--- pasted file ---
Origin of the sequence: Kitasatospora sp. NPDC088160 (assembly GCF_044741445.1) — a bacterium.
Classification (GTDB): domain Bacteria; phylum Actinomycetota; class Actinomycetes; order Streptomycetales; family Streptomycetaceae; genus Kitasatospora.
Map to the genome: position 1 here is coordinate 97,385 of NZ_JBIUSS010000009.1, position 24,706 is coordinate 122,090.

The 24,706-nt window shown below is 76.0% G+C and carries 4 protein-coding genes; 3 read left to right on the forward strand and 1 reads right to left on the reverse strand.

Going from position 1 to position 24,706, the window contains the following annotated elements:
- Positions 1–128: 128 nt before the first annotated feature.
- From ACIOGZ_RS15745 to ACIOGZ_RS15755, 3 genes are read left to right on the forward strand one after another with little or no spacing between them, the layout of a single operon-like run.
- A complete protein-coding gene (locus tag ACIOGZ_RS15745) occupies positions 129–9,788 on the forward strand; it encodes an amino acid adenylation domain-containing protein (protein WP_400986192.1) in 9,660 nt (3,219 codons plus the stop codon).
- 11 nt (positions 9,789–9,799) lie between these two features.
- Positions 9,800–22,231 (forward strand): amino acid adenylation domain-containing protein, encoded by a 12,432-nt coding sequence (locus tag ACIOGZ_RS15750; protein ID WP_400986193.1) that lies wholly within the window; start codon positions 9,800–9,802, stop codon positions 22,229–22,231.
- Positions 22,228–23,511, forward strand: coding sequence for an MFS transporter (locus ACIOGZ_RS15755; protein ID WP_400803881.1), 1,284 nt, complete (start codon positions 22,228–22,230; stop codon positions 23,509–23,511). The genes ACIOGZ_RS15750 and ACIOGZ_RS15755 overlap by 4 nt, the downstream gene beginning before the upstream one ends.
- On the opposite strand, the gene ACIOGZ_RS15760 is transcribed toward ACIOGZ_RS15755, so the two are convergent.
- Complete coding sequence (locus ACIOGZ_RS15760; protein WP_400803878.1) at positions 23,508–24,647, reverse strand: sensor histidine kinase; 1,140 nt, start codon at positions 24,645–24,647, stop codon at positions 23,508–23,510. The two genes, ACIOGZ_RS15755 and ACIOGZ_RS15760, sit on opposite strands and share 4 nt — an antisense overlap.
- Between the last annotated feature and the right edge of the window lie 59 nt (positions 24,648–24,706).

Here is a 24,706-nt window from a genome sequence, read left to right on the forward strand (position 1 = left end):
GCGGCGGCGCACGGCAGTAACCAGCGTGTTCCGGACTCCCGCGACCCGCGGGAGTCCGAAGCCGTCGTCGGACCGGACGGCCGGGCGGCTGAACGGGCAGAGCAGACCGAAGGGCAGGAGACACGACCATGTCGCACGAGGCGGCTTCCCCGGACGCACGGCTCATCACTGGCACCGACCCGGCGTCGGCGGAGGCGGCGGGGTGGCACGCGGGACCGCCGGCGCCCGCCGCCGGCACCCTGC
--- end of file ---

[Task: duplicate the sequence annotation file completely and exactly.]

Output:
Origin of the sequence: Kitasatospora sp. NPDC088160 (assembly GCF_044741445.1) — a bacterium.
Classification (GTDB): domain Bacteria; phylum Actinomycetota; class Actinomycetes; order Streptomycetales; family Streptomycetaceae; genus Kitasatospora.
Map to the genome: position 1 here is coordinate 97,385 of NZ_JBIUSS010000009.1, position 24,706 is coordinate 122,090.

The 24,706-nt window shown below is 76.0% G+C and carries 4 protein-coding genes; 3 read left to right on the forward strand and 1 reads right to left on the reverse strand.

Going from position 1 to position 24,706, the window contains the following annotated elements:
- Positions 1–128: 128 nt before the first annotated feature.
- From ACIOGZ_RS15745 to ACIOGZ_RS15755, 3 genes are read left to right on the forward strand one after another with little or no spacing between them, the layout of a single operon-like run.
- A complete protein-coding gene (locus tag ACIOGZ_RS15745) occupies positions 129–9,788 on the forward strand; it encodes an amino acid adenylation domain-containing protein (protein WP_400986192.1) in 9,660 nt (3,219 codons plus the stop codon).
- 11 nt (positions 9,789–9,799) lie between these two features.
- Positions 9,800–22,231 (forward strand): amino acid adenylation domain-containing protein, encoded by a 12,432-nt coding sequence (locus tag ACIOGZ_RS15750; protein ID WP_400986193.1) that lies wholly within the window; start codon positions 9,800–9,802, stop codon positions 22,229–22,231.
- Positions 22,228–23,511, forward strand: coding sequence for an MFS transporter (locus ACIOGZ_RS15755; protein ID WP_400803881.1), 1,284 nt, complete (start codon positions 22,228–22,230; stop codon positions 23,509–23,511). The genes ACIOGZ_RS15750 and ACIOGZ_RS15755 overlap by 4 nt, the downstream gene beginning before the upstream one ends.
- On the opposite strand, the gene ACIOGZ_RS15760 is transcribed toward ACIOGZ_RS15755, so the two are convergent.
- Complete coding sequence (locus ACIOGZ_RS15760; protein WP_400803878.1) at positions 23,508–24,647, reverse strand: sensor histidine kinase; 1,140 nt, start codon at positions 24,645–24,647, stop codon at positions 23,508–23,510. The two genes, ACIOGZ_RS15755 and ACIOGZ_RS15760, sit on opposite strands and share 4 nt — an antisense overlap.
- Between the last annotated feature and the right edge of the window lie 59 nt (positions 24,648–24,706).

Here is a 24,706-nt window from a genome sequence, read left to right on the forward strand (position 1 = left end):
GCGGCGGCGCACGGCAGTAACCAGCGTGTTCCGGACTCCCGCGACCCGCGGGAGTCCGAAGCCGTCGTCGGACCGGACGGCCGGGCGGCTGAACGGGCAGAGCAGACCGAAGGGCAGGAGACACGACCATGTCGCACGAGGCGGCTTCCCCGGACGCACGGCTCATCACTGGCACCGACCCGGCGTCGGCGGAGGCGGCGGGGTGGCACGCGGGACCGCCGGCGCCCGCCGCCGGCACCCTGC